Using custom OWA URLs in SharePoint to display your inbox as well as calendar and other items

This one has been sitting in my drafts folder for a while but last year I was experimenting with our SharePoint environment and thought it would be a cool idea to have a view of our web mail and calendar come up into our SharePoint homepage as web parts. Now if you are running SharePoint 2010/2013 you can simply use the Outlook OWA web parts to display what you want to a degree but by using a web page viewer web part and specifying the URL we can have a better degree of control on the output of the page.

So start by adding a web page viewer web part to your page and point the web part to your exchange server hosting Outlook Web Access. The following is an example of a URL that you can use:

Exchange 2010

https://owaurl/owa/?cmd=contents&module=Publicfolders&fpath=School%20Calendar&view=weekly

Exchange 2013

https://owaurl/owa/#path=/calendar

For more information on how to format the links and available flags please follow this link http://technet.microsoft.com/en-us/library/bb232199.aspx. I hope that has helped some people in bringing better looking mail access to their share point environments.

How to convert Hex Colour Codes into RGB Colour Codes using PHP

I was recently working on a web based piece of software that had some colour settings stored in a database table which were stored as hexadecimal colour code values. I needed a quick way to convert them into RGB (Red, Green, Blue) values so that I could use them in creating an image using PHPs builtin GD so after a quick search on Google found nothing that I was really after I decided to write my own. The difficulty was that colours were inputted by both other developers and a jQuery colour picker which meant that there was a mix of both shorthand and standard hexadecimal colour codes. I get past this little hiccup by simply counting the length of the hex string and running either a bitwise operation or a hexadecimal conversion. Anyway onto the function.

Firstly, we need to define the function.  We will have two variables, one being the actual hexadecimal colour code and the other whether we wish to return as a String or Array.

function hex2RGB($hexStr, $returnAsString = false) {
    $hexStr = preg_replace("/[^0-9A-Fa-f]/", '', $hexStr);
    $rgbArray = array();

After this we simply grab the variable of the function which should be our Hex colour code and check the length.  If the length is 6 then we are able to use PHPs bitwise operators to quickly convert the colour codes into the RGB values we are after. Using bitwise operators results in lower overhead and therefore leads to a faster output.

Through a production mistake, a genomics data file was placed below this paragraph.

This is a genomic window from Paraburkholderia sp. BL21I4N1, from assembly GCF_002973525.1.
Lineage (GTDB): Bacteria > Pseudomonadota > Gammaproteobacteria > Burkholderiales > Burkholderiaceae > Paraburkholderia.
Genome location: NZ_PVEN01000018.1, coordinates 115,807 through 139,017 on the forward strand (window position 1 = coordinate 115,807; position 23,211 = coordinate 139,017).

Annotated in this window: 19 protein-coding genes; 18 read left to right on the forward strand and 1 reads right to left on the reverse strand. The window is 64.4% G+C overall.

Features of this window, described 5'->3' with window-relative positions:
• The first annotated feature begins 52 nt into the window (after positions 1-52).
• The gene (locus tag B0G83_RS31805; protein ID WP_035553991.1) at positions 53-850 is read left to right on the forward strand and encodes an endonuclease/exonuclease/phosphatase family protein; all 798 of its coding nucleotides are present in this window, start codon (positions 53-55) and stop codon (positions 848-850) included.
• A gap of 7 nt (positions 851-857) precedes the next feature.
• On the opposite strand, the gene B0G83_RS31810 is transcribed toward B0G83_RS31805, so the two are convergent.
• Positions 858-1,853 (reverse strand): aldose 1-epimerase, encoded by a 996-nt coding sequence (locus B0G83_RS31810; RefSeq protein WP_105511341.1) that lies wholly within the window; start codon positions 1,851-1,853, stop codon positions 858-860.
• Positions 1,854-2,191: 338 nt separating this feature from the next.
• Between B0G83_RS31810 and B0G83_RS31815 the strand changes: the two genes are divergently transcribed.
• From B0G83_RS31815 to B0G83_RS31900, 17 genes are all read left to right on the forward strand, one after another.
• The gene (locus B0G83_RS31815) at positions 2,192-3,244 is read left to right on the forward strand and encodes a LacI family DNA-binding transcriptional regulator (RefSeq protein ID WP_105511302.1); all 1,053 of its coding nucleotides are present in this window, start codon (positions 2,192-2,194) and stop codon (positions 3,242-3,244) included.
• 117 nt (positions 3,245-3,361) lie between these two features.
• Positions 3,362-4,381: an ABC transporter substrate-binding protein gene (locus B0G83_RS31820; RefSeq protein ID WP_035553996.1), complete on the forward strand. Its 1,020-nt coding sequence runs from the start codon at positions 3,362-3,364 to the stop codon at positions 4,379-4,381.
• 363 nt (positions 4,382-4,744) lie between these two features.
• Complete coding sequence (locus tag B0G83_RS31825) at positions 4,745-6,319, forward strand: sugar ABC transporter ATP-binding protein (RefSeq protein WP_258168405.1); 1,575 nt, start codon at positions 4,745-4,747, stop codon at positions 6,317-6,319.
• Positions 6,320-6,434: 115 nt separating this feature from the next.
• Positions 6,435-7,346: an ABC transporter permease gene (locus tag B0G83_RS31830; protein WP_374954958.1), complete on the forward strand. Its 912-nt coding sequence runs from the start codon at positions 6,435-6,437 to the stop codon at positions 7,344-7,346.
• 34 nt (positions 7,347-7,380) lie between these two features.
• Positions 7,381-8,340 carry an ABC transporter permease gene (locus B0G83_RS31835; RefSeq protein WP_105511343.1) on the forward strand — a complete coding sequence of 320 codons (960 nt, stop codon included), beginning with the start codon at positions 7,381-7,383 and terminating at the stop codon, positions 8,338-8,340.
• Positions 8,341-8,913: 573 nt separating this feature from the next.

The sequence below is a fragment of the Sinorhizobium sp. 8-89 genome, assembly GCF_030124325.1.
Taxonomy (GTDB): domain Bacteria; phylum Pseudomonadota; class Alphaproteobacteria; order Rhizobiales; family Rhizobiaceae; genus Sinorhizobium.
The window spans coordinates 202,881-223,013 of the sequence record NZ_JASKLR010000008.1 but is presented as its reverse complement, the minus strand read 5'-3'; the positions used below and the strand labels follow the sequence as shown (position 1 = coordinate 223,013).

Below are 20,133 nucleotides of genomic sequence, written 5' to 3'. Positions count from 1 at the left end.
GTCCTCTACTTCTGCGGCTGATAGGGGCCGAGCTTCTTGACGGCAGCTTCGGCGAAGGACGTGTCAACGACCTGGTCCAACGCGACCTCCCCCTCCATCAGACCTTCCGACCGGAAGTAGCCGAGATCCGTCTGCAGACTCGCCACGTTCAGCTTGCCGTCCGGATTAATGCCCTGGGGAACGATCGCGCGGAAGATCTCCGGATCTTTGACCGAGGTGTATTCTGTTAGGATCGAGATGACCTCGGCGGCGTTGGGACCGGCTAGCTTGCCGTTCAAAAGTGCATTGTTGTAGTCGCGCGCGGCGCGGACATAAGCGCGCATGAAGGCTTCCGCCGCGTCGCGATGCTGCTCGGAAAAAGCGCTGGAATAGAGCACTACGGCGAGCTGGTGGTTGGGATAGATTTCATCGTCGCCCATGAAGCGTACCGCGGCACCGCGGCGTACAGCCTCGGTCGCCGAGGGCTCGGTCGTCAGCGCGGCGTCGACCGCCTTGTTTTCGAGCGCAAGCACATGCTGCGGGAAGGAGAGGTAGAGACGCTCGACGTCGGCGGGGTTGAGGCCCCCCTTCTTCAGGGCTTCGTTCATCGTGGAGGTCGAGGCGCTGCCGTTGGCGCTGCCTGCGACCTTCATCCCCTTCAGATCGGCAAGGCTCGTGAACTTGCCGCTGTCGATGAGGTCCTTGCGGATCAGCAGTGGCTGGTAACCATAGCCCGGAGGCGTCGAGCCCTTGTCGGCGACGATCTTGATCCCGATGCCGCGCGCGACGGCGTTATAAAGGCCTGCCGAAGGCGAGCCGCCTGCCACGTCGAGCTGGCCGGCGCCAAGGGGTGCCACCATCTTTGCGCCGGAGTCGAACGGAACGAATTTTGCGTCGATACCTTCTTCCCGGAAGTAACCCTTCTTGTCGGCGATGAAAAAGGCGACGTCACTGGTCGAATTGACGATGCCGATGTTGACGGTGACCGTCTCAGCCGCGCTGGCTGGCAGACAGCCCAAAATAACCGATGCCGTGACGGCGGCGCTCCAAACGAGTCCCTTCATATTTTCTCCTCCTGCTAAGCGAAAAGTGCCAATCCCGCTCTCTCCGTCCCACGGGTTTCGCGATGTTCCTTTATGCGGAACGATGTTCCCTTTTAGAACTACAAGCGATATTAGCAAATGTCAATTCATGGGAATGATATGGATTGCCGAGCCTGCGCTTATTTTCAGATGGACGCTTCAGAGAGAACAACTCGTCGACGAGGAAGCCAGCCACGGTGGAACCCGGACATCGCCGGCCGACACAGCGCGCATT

if (strlen($hexStr) == 6) { // Proper Hex convert using bitwise operation
        $colorVal = hexdec($hexStr);
        $rgbArray['red'] = 0xFF & ($colorVal >> 0x10);
        $rgbArray['green'] = 0xFF & ($colorVal >> 0x8);
        $rgbArray['blue'] = 0xFF & $colorVal;
    }

Or if it is a shorthand hex colour code (ie: #FFF) then we can perform manipulation on the string to first extend it and then perform a conversion.

elseif (strlen($hexStr) == 3) { // If shorthand perform string manipulations
        $rgbArray['red'] = hexdec(str_repeat(substr($hexStr, 0, 1), 2));
        $rgbArray['green'] = hexdec(str_repeat(substr($hexStr, 1, 1), 2));
        $rgbArray['blue'] = hexdec(str_repeat(substr($hexStr, 2, 1), 2));
    }

or else if our string matches neither of the above then return nothing (false).

else {
        return false; // Invalid hex color code
    }

Now that we have our converted code, we need to return it back to what called for the code with the following in either an array or as a string.

    // Returns the rgb string or the associative array as specified
    return $returnAsString ? implode(",", $rgbArray) : $rgbArray;
}

We can call the above function in two ways

hex2RGB(“#FF0”) would output array( red =>255, green => 255, blue => 0)
or
hex2RGB(“#FF0”, true) would output 255,255,0

So there we have a completed function to convert hex colour values into RGB.

Fixing HTTP Error 500.21 – Internal Server Error Handler “WebServiceHandlerFactory-Integrated” has a bad module “ManagedPipelineHandler” in its module list on IIS.

I was recently developing some .net web applications at work and finally took the plunge of setting up a server to host them after I was happy that we had reached the point where they were usable applications.  So after setting up Server 2008 R2, I went ahead and enabled IIS with asp.net configuration enabled along with a host of other modules enabled to support what we were after. Gave the server a reboot and everything was up and ready to go.